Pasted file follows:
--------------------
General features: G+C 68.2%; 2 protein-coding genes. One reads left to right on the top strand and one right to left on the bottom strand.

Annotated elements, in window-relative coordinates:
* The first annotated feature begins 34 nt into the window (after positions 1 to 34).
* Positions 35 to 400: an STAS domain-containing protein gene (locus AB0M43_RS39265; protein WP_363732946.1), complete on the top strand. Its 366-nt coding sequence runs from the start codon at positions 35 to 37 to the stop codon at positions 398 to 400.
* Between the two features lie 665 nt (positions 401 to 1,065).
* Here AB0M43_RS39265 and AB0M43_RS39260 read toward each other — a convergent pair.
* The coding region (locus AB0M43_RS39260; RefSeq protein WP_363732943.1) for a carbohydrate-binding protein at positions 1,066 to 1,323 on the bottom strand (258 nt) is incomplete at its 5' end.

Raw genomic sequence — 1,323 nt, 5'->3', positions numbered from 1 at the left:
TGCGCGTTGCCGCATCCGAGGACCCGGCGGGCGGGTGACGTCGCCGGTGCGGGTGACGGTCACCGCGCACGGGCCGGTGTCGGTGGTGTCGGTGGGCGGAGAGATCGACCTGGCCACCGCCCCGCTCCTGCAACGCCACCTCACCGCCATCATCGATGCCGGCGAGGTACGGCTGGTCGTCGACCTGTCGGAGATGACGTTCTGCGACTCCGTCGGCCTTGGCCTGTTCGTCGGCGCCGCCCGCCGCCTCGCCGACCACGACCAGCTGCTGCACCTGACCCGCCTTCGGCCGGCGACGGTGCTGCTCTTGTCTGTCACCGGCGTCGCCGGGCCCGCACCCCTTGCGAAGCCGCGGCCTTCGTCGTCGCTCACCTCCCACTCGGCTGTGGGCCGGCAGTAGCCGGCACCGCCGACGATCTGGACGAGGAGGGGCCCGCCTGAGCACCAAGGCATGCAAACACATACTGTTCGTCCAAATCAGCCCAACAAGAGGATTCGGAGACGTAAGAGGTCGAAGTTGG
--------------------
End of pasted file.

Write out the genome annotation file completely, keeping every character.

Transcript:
General features: G+C 68.2%; 2 protein-coding genes. One reads left to right on the top strand and one right to left on the bottom strand.

Annotated elements, in window-relative coordinates:
* The first annotated feature begins 34 nt into the window (after positions 1 to 34).
* Positions 35 to 400: an STAS domain-containing protein gene (locus AB0M43_RS39265; protein WP_363732946.1), complete on the top strand. Its 366-nt coding sequence runs from the start codon at positions 35 to 37 to the stop codon at positions 398 to 400.
* Between the two features lie 665 nt (positions 401 to 1,065).
* Here AB0M43_RS39265 and AB0M43_RS39260 read toward each other — a convergent pair.
* The coding region (locus AB0M43_RS39260; RefSeq protein WP_363732943.1) for a carbohydrate-binding protein at positions 1,066 to 1,323 on the bottom strand (258 nt) is incomplete at its 5' end.

Raw genomic sequence — 1,323 nt, 5'->3', positions numbered from 1 at the left:
TGCGCGTTGCCGCATCCGAGGACCCGGCGGGCGGGTGACGTCGCCGGTGCGGGTGACGGTCACCGCGCACGGGCCGGTGTCGGTGGTGTCGGTGGGCGGAGAGATCGACCTGGCCACCGCCCCGCTCCTGCAACGCCACCTCACCGCCATCATCGATGCCGGCGAGGTACGGCTGGTCGTCGACCTGTCGGAGATGACGTTCTGCGACTCCGTCGGCCTTGGCCTGTTCGTCGGCGCCGCCCGCCGCCTCGCCGACCACGACCAGCTGCTGCACCTGACCCGCCTTCGGCCGGCGACGGTGCTGCTCTTGTCTGTCACCGGCGTCGCCGGGCCCGCACCCCTTGCGAAGCCGCGGCCTTCGTCGTCGCTCACCTCCCACTCGGCTGTGGGCCGGCAGTAGCCGGCACCGCCGACGATCTGGACGAGGAGGGGCCCGCCTGAGCACCAAGGCATGCAAACACATACTGTTCGTCCAAATCAGCCCAACAAGAGGATTCGGAGACGTAAGAGGTCGAAGTTGG